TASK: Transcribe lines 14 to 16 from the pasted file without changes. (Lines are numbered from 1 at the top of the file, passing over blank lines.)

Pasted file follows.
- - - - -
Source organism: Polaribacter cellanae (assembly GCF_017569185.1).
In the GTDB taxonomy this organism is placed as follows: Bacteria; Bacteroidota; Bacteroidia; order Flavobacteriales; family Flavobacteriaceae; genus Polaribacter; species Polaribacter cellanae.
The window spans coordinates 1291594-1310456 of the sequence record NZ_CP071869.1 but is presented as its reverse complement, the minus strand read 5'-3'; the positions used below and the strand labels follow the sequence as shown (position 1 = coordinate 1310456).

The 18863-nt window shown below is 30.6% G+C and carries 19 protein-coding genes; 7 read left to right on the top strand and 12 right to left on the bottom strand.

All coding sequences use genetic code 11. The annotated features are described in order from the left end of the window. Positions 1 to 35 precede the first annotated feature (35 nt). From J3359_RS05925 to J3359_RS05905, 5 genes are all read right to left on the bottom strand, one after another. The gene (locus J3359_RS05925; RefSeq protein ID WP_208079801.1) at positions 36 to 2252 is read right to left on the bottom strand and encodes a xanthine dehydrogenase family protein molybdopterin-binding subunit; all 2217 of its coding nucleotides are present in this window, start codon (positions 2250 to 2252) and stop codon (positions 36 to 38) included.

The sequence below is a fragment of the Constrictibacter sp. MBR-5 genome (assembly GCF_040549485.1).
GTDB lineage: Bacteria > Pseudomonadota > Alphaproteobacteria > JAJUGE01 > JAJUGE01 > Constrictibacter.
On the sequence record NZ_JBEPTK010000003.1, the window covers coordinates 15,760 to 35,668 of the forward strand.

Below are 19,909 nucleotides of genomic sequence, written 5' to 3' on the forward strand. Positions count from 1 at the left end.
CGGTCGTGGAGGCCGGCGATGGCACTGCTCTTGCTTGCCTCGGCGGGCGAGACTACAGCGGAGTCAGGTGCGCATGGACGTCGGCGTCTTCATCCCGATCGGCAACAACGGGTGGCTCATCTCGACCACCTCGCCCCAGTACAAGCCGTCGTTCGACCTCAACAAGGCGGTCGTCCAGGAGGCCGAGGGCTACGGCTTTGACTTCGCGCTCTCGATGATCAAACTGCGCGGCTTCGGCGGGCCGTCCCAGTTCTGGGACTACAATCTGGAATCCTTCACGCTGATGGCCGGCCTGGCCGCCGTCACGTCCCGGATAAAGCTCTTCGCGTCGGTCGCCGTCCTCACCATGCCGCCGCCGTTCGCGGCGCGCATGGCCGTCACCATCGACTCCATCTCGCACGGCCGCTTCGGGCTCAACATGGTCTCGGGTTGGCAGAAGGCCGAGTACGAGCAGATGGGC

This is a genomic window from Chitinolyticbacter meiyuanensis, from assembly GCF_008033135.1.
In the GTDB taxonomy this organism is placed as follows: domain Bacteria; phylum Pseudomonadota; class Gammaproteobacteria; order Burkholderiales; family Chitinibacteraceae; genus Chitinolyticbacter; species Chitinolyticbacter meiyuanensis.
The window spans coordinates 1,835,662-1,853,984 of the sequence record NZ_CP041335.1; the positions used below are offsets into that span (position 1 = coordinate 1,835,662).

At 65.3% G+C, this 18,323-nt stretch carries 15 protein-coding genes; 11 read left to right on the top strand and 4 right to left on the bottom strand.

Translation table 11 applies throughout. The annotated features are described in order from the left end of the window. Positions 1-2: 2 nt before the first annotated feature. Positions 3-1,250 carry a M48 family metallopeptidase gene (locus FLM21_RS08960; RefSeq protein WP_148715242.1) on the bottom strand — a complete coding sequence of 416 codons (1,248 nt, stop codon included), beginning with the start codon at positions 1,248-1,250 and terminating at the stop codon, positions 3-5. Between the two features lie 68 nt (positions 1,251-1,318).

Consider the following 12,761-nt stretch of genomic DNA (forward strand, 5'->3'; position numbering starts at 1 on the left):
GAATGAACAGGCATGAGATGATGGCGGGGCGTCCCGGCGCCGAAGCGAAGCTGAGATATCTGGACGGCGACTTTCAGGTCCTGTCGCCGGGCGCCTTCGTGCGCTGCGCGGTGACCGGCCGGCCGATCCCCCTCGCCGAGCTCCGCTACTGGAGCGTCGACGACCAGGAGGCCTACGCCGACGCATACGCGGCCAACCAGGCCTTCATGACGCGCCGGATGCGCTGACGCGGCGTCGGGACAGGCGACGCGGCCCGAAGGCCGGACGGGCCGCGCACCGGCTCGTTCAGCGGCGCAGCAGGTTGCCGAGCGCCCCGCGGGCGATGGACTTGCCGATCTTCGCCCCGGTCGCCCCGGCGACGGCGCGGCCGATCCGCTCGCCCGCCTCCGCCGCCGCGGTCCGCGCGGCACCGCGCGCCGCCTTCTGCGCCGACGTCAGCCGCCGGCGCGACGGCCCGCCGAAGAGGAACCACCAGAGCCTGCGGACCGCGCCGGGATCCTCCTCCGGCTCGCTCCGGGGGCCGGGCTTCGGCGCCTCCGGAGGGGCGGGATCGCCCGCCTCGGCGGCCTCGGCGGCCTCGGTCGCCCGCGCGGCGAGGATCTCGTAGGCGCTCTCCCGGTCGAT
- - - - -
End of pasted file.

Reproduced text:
At 65.3% G+C, this 18,323-nt stretch carries 15 protein-coding genes; 11 read left to right on the top strand and 4 right to left on the bottom strand.

Translation table 11 applies throughout. The annotated features are described in order from the left end of the window. Positions 1-2: 2 nt before the first annotated feature. Positions 3-1,250 carry a M48 family metallopeptidase gene (locus FLM21_RS08960; RefSeq protein WP_148715242.1) on the bottom strand — a complete coding sequence of 416 codons (1,248 nt, stop codon included), beginning with the start codon at positions 1,248-1,250 and terminating at the stop codon, positions 3-5. Between the two features lie 68 nt (positions 1,251-1,318).

Consider the following 12,761-nt stretch of genomic DNA (forward strand, 5'->3'; position numbering starts at 1 on the left):